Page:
We want this scheme to succeed, but for that to happen, the funding situation must change. The worthy sentiment behind the initiative will be lost on parents in West Yorkshire, who are unable to access NHS care for themselves or their children. Sadly in too many areas DCby1 is a promise that simply cannot be kept without additional resource.

This comes as the CDO's Starting Well programme kicks off in 13 locations across England. We all know there are serious problems with health inequalities in many areas, especially for children, but when the response in London is limited to action in just three wards in Ealing it is hard to see this plan making a substantial difference. I remind readers that this initiative is not being billed as a pilot. Lessons are not going to be bottled and shared. This is a limited effort in a handful of sites. A cost-free box tick for government on a manifesto pledge – targeting taken to extremes without the scope for transformative change in health outcomes.

In Scotland ChildSmile has worked because it has sought to deliver the appropriate combination of universal and targeted effort: a basic offer for all, a bit extra for those that need it delivered through practices. Genuine outreach that's shaving millions off treatment bills, made possible by a coherent strategy and dedicated investment.

NHS dentists are used to seeing the 'middle class worried well' and their kids. The risk is that we are not seeing the resources or the will to get genuinely 'hard to reach' patients seen by age one, or indeed by any age. Recycling a fraction of existing budgets will only take us so far. Keeping clawback money in dentistry is a step in the right direction – after all we have £85 million unaccounted for – but the sums are small change compared to the health challenge we face.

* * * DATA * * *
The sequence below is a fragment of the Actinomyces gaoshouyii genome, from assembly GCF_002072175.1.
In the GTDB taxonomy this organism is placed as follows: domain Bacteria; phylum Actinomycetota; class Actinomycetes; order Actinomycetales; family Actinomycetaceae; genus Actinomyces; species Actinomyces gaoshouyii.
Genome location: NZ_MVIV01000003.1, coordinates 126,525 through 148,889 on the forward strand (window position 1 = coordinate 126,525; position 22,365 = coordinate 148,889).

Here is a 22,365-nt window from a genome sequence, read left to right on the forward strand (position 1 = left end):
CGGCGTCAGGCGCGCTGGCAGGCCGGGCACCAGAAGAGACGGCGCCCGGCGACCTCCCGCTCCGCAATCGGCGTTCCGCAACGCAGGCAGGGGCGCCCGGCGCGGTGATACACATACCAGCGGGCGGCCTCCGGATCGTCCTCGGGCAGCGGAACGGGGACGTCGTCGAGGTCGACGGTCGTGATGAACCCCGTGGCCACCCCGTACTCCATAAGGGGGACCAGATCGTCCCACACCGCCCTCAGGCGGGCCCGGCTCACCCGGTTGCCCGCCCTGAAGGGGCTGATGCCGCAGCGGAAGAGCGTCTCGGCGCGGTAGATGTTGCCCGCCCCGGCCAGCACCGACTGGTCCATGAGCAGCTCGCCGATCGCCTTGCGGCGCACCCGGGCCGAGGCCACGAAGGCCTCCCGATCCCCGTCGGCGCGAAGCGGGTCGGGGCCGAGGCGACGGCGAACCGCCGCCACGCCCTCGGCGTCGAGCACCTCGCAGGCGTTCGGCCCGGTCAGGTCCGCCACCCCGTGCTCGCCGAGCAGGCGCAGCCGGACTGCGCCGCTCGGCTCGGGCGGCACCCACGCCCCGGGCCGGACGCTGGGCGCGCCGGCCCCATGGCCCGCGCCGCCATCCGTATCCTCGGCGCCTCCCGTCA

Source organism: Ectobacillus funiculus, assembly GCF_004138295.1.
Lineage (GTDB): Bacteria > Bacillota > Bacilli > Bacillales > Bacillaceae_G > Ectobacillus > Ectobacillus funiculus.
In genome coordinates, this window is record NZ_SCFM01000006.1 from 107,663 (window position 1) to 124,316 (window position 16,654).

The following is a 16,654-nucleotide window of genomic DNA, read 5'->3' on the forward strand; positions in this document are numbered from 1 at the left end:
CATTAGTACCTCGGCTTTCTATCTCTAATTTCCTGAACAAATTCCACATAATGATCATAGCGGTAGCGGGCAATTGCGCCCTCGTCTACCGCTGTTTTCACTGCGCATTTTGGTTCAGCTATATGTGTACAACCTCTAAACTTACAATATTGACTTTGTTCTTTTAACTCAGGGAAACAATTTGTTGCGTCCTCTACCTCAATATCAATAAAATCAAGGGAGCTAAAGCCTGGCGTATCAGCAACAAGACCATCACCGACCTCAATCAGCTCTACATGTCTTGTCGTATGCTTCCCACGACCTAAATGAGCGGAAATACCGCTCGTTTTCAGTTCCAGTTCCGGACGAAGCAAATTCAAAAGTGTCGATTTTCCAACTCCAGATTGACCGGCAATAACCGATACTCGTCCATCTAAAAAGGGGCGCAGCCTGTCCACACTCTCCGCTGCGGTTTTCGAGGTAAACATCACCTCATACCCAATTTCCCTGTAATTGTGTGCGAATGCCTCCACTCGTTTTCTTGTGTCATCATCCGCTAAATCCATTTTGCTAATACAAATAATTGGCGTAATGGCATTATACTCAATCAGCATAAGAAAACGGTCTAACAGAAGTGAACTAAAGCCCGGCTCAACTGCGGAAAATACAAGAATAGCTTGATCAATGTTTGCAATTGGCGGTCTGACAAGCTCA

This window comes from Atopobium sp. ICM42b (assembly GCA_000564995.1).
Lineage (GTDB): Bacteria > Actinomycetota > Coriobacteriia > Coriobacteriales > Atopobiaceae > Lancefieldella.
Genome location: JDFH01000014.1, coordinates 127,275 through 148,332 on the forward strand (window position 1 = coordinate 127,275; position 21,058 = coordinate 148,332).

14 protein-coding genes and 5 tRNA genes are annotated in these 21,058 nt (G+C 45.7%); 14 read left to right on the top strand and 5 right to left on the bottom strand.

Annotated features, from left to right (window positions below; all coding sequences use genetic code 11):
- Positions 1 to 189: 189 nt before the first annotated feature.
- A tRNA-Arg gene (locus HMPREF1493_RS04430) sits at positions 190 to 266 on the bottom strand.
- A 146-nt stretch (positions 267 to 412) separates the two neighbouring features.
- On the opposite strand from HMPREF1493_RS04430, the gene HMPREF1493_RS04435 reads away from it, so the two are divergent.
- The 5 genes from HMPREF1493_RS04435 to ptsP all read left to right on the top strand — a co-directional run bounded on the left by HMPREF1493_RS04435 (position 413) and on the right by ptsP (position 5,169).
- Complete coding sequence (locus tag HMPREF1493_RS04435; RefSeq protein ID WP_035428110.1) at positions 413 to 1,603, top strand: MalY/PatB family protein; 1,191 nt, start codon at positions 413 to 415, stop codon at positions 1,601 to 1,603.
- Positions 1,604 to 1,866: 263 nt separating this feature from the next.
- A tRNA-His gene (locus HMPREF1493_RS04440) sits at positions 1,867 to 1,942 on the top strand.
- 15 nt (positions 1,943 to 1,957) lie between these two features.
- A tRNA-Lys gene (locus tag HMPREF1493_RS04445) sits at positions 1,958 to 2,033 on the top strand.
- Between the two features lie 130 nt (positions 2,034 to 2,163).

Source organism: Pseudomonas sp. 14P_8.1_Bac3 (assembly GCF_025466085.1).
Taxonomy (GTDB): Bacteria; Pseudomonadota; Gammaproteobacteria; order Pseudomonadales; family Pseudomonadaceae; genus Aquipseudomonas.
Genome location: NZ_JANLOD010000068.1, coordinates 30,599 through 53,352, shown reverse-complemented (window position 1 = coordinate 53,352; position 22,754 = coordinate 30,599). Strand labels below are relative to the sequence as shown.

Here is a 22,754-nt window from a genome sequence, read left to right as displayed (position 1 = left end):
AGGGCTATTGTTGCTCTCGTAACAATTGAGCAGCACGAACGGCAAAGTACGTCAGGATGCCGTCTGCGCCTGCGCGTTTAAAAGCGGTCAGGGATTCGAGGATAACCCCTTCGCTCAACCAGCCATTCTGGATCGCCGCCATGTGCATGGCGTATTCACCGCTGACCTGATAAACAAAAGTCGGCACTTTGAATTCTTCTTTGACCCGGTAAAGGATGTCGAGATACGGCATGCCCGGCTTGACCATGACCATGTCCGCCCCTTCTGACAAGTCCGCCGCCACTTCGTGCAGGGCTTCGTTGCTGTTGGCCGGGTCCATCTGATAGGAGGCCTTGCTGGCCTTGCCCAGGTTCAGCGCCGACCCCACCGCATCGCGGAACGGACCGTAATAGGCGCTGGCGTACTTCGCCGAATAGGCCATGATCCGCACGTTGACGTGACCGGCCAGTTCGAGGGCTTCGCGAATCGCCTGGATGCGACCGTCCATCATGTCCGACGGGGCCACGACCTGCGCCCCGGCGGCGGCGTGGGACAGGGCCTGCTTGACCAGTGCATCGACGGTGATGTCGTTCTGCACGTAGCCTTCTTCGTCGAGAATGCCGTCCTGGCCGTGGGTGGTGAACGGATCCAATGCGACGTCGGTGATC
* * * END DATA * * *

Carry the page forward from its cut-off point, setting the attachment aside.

Authorities, local and national, in England have not yet woken up to the logic of investment and return in oral health services and we urge them to put resources in so DCby1 and Starting Well can become the seeds of a comprehensive programme. I know our position has led some quarters to accuse us of needless negativity. Nothing could be further from the truth. We believe in the power of health professionals, parents and government to deliver – together – transformative changes to children's health.

We urge practitioners with capacity to get involved in DCby1. We only wish it wasn't a hard choice or a numbers game for any GDP. What we seek is a real, coordinated, resourced, strategic effort to get young hard to reach patients in England receiving the care they desperately need. We are still waiting.

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Stevens, C. Paediatric dentistry: Dental Check by One. Br Dent J 224, 58–59 (2018).